Electric cars are so popular in the Netherlands that it would not be uncommon, say, for a Tesla to roll up as a taxi outside Amsterdam’s Schiphol Airport. And it is not tough to find charging stations for these cars in neighborhoods, parking lots, or even along the streets.

To reduce carbon emissions, national and local governments are taking various approaches—and, thus, electric cars, solar home systems, and energy-efficient solutions for buildings are booming in Europe. Cities like Amsterdam are front and center of this transformation. Netherlands, for instance,  has an ambitious goal of reducing CO2 emissions by 80–95 percent by 2050 compared with 1990, making it an ideal venue for a Smart Cities Tour earlier this year, where  a group of 26 representatives, including national and municipal officials and World Bank project teams, to learn from the Netherlands’ successful experience in energy sector transformation.

For instance, during a site visit to energy network company Alliander, we saw the pilot of a neighborhood battery system (NBS) in Rijsenhout, a town in the Western Netherlands near Amsterdam. The NBS is a local, community-level energy storage system that employs one large battery to stabilize neighborhood power distribution grids, particularly during peak hours. With a significant and increasing number of electric vehicle charging stations and solar panels installed in communities, electric networks are under increasing pressure to handle the variation between solar power during the day and concentrated peak electricity demand in the evenings and nights. Maintaining stable power supply and enhancing the resilience of the electricity grid to spikes in demand are fast becoming real challenges for these communities. While overhauling the power grids to prepare for these challenges could be costly and time-consuming, these small-scale NBS provide a low-cost, smart alternative solution.
 
Housing of the pilot neighborhood battery system in Rijsenhout, Netherlands.  Credit: Alliander

Machine Learning Helps Power Down Electricity Theft in Jamaica

Anna Lerner's picture
  • In Jamaica, about a quarter of electricity produced is stolen or “lost” through non-paying customers and/or accounting errors. Manual detection has failed to make a difference in reducing this theft.
  • ESMAP’s technical assistance team implemented a machine learning model to help Jamaican utility JPS identify and decrease incidents of theft.
  • The machine learning model is based on an open source code, and is available for free to any utility.
About a quarter of the electricity produced by Jamaica’s energy utility, Jamaica Public Service (JPS) is stolen. When traditional, labor-intensive methods failed to produce lasting results, Jamaica tried a different approach: machine learning.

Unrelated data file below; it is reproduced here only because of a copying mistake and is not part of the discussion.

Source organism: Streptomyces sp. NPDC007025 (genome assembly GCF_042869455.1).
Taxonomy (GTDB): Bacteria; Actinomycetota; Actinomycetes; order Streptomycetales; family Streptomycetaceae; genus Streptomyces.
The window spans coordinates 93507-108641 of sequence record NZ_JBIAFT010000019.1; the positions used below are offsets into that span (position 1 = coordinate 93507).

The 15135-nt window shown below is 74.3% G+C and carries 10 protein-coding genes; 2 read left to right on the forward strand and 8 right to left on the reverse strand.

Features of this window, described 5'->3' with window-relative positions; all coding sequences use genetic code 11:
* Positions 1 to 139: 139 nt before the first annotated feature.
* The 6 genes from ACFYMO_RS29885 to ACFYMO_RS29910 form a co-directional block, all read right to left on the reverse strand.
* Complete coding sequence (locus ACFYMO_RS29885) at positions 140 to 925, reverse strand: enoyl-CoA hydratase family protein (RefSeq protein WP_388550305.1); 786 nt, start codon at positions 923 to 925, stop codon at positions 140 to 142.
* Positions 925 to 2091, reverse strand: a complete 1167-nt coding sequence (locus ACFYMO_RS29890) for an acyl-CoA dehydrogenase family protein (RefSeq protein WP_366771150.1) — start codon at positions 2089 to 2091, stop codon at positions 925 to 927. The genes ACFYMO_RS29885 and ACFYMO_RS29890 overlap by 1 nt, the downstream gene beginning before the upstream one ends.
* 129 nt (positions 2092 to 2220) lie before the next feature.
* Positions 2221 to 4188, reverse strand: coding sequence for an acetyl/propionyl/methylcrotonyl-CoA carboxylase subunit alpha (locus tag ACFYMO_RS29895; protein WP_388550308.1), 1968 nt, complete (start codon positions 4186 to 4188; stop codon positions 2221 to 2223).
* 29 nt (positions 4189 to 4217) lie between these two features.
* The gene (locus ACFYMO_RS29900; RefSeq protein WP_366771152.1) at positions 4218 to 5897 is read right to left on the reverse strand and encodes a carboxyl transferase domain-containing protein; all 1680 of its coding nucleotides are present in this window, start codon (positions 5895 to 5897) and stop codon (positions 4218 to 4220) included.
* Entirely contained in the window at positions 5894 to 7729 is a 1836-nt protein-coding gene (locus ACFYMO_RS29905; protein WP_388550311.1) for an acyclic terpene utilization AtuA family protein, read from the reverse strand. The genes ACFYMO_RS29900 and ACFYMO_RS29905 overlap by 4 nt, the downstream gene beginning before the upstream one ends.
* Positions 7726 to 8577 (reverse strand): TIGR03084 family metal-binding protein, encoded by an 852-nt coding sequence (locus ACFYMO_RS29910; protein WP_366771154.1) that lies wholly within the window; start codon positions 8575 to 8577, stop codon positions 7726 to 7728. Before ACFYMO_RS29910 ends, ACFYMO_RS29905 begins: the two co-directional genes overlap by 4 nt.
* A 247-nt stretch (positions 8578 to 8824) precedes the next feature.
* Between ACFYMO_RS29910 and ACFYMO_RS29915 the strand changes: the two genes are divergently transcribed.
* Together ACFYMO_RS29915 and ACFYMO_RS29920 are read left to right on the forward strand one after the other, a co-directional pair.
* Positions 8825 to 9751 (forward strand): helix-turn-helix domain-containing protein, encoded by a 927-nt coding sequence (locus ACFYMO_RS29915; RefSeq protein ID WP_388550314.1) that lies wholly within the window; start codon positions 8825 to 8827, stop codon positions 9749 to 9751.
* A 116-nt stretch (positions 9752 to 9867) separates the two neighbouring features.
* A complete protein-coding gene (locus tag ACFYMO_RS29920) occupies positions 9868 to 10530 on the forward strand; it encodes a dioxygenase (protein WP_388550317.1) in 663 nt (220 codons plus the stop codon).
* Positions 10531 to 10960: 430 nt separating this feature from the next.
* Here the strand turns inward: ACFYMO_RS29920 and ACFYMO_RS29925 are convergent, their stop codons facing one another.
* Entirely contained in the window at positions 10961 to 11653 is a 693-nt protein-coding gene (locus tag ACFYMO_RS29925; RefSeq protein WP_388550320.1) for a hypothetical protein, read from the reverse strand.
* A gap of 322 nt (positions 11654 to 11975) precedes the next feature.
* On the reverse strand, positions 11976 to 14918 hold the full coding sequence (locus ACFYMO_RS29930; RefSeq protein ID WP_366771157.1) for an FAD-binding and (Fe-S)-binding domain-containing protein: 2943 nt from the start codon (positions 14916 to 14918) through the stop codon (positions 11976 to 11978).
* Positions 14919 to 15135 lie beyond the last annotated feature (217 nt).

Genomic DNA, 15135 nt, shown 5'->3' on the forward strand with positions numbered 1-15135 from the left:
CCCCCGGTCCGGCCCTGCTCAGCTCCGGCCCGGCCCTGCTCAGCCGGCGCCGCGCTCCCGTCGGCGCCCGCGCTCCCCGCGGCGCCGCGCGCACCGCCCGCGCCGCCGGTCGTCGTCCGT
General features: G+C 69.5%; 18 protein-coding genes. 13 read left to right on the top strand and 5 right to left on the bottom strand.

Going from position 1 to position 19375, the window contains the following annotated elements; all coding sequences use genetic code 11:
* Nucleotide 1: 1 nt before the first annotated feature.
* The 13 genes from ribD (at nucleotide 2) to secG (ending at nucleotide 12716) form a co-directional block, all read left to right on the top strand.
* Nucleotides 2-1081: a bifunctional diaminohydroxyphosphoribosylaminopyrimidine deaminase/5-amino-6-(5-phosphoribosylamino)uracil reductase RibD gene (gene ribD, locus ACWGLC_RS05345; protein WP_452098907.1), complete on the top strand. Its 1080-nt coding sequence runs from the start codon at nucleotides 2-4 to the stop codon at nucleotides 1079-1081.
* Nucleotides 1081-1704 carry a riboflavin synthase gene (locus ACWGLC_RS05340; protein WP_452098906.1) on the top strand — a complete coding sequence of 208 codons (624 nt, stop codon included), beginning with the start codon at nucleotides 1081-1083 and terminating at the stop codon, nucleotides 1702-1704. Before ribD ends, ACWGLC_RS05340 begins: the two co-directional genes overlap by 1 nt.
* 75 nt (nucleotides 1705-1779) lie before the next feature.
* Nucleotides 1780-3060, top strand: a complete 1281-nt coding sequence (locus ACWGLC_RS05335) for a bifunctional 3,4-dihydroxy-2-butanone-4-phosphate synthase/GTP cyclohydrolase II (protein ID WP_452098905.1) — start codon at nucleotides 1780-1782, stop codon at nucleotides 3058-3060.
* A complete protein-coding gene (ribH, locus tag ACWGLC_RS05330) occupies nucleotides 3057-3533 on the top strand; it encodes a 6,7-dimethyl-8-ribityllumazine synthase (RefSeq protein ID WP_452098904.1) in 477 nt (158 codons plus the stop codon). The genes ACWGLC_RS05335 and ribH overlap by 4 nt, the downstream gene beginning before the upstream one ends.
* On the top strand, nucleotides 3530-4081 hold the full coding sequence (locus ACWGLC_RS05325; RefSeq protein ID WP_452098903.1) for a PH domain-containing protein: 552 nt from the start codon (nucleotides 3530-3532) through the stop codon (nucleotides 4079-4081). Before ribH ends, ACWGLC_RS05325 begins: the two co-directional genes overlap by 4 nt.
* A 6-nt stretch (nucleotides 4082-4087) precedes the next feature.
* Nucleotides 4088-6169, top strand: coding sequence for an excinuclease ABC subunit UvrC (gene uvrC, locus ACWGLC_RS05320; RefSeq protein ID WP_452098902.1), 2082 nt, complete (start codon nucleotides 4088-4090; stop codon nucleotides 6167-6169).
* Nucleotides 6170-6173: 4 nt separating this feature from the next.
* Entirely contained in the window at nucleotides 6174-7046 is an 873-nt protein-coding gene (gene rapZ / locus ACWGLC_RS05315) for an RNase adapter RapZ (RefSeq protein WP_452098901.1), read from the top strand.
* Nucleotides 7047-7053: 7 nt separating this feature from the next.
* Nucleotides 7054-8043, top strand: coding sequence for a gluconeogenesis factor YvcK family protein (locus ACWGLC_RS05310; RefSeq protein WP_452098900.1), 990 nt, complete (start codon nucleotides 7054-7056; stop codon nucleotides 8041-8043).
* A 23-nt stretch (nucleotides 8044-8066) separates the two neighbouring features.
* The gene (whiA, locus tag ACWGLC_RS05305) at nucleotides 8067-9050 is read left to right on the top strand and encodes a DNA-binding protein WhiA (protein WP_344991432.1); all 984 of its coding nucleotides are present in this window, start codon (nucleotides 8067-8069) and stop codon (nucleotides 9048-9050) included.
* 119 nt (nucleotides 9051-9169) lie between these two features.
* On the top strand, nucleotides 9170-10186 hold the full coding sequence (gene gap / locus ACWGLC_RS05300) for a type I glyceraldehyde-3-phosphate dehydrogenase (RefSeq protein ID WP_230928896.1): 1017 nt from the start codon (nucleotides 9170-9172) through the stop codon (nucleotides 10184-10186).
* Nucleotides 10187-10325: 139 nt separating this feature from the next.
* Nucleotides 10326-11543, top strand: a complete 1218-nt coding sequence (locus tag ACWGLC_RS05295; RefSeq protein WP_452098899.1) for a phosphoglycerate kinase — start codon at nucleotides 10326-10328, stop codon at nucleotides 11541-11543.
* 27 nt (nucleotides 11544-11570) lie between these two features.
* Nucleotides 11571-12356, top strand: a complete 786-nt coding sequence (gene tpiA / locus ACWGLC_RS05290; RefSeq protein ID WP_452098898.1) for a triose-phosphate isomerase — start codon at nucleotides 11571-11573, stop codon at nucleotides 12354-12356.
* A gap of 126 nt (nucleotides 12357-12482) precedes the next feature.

Globally, billions of dollars are lost every year due to electricity theft, wherein electricity is distributed to customers but is never paid for. In 2014 alone, Jamaica’s total power transmission and distribution system reported 27% of losses (due to technical and non-technical reasons), close to double the regional average. While the utility company absorbs a portion of the cost, it also passes some of that cost onto consumers. Both actors therefore have an incentive to want to change this.
 
To combat this, JPS would spend more than $10 million (USD) on anti-theft measures every year, only to see theft numbers temporarily dip before climbing back up again. The problem was, these measures relied primarily on human-intensive, manual detection, and customers stealing electricity used more and more sophisticated ways to go around regularly metered use. JPS employees would use their institutional knowledge of serial offenders and would spend hours poring over metering data to uncover irregular patterns in electricity usage to identify shady accounts. But it wasn’t enough to effectively quash incidents of theft.

LED street lighting: Unburdening our cities

Jie Li's picture
LED street lighting in a municipal park. © Orion Trail / Thinkstock Photos.
Further permission required for reuse.
Each city is unique, defined not only by the individuals who call it home but also by the energy it exudes…and consumes. Projections indicate that 5 billion people (60% of the world’s population) will live in cities by 2050 and, according to the International Energy Agency, the overall demand for lighting will be 80% higher by 2030 than in 2005. Street lighting energy consumption is an increasingly significant part of cities energy use and a growing burden on municipal budgets.

Electrification planning made easier with new open source tool

Dimitris Mentis's picture


Evaluating the optimal way to expand electricity access across a country is difficult, especially in countries where energy related data is scarce and not centralized. Geospatial plans informing universal electricity access strategies and investments can easily take 18 to 24 months to complete.

A team working on a national electrification plan for Zambia last December did not have that much time.

They faced a six-month deadline to develop a plan, or they would miss out on a funding window, said Jenny Hasselsten, an energy specialist at the World Bank brought in to help with the electrification project in partnership with the government of Zambia.